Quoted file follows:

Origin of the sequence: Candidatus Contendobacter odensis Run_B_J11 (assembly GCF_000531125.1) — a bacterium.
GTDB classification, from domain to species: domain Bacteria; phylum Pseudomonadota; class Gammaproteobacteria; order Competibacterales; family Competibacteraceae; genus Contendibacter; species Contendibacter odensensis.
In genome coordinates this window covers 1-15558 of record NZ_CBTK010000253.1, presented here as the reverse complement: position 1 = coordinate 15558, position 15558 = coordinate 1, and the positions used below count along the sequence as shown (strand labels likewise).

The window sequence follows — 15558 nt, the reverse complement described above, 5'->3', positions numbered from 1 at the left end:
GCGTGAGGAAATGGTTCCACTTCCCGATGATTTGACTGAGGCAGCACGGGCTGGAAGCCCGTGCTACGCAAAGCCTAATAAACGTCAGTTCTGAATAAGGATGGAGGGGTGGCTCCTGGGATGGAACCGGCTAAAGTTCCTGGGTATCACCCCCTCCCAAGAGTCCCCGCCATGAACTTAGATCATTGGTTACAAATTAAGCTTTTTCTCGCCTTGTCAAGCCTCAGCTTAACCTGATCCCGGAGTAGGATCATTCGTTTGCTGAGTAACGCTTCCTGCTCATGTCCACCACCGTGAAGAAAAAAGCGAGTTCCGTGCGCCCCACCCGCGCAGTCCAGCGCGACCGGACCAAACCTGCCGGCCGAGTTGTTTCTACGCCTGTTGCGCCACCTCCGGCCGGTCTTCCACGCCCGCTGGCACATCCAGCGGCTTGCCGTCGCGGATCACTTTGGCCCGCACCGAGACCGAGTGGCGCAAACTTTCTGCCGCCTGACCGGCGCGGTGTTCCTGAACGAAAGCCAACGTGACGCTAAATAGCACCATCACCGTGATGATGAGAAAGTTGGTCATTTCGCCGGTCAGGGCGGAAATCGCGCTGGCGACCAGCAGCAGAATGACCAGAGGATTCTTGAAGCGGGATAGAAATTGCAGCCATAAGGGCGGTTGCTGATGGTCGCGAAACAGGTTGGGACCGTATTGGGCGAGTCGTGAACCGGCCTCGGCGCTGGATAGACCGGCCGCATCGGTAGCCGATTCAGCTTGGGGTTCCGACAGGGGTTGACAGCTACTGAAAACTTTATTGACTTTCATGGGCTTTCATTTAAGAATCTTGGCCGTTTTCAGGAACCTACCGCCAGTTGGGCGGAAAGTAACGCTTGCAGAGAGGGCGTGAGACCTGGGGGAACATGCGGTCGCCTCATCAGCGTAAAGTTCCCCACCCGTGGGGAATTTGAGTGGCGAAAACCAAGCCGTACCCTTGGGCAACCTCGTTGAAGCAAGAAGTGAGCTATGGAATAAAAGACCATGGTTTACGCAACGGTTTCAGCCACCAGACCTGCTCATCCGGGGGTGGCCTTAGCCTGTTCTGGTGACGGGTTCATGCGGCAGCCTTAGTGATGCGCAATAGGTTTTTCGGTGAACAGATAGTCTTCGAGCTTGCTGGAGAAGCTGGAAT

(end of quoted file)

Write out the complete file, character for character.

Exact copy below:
Origin of the sequence: Candidatus Contendobacter odensis Run_B_J11 (assembly GCF_000531125.1) — a bacterium.
GTDB classification, from domain to species: domain Bacteria; phylum Pseudomonadota; class Gammaproteobacteria; order Competibacterales; family Competibacteraceae; genus Contendibacter; species Contendibacter odensensis.
In genome coordinates this window covers 1-15558 of record NZ_CBTK010000253.1, presented here as the reverse complement: position 1 = coordinate 15558, position 15558 = coordinate 1, and the positions used below count along the sequence as shown (strand labels likewise).

The window sequence follows — 15558 nt, the reverse complement described above, 5'->3', positions numbered from 1 at the left end:
GCGTGAGGAAATGGTTCCACTTCCCGATGATTTGACTGAGGCAGCACGGGCTGGAAGCCCGTGCTACGCAAAGCCTAATAAACGTCAGTTCTGAATAAGGATGGAGGGGTGGCTCCTGGGATGGAACCGGCTAAAGTTCCTGGGTATCACCCCCTCCCAAGAGTCCCCGCCATGAACTTAGATCATTGGTTACAAATTAAGCTTTTTCTCGCCTTGTCAAGCCTCAGCTTAACCTGATCCCGGAGTAGGATCATTCGTTTGCTGAGTAACGCTTCCTGCTCATGTCCACCACCGTGAAGAAAAAAGCGAGTTCCGTGCGCCCCACCCGCGCAGTCCAGCGCGACCGGACCAAACCTGCCGGCCGAGTTGTTTCTACGCCTGTTGCGCCACCTCCGGCCGGTCTTCCACGCCCGCTGGCACATCCAGCGGCTTGCCGTCGCGGATCACTTTGGCCCGCACCGAGACCGAGTGGCGCAAACTTTCTGCCGCCTGACCGGCGCGGTGTTCCTGAACGAAAGCCAACGTGACGCTAAATAGCACCATCACCGTGATGATGAGAAAGTTGGTCATTTCGCCGGTCAGGGCGGAAATCGCGCTGGCGACCAGCAGCAGAATGACCAGAGGATTCTTGAAGCGGGATAGAAATTGCAGCCATAAGGGCGGTTGCTGATGGTCGCGAAACAGGTTGGGACCGTATTGGGCGAGTCGTGAACCGGCCTCGGCGCTGGATAGACCGGCCGCATCGGTAGCCGATTCAGCTTGGGGTTCCGACAGGGGTTGACAGCTACTGAAAACTTTATTGACTTTCATGGGCTTTCATTTAAGAATCTTGGCCGTTTTCAGGAACCTACCGCCAGTTGGGCGGAAAGTAACGCTTGCAGAGAGGGCGTGAGACCTGGGGGAACATGCGGTCGCCTCATCAGCGTAAAGTTCCCCACCCGTGGGGAATTTGAGTGGCGAAAACCAAGCCGTACCCTTGGGCAACCTCGTTGAAGCAAGAAGTGAGCTATGGAATAAAAGACCATGGTTTACGCAACGGTTTCAGCCACCAGACCTGCTCATCCGGGGGTGGCCTTAGCCTGTTCTGGTGACGGGTTCATGCGGCAGCCTTAGTGATGCGCAATAGGTTTTTCGGTGAACAGATAGTCTTCGAGCTTGCTGGAGAAGCTGGAAT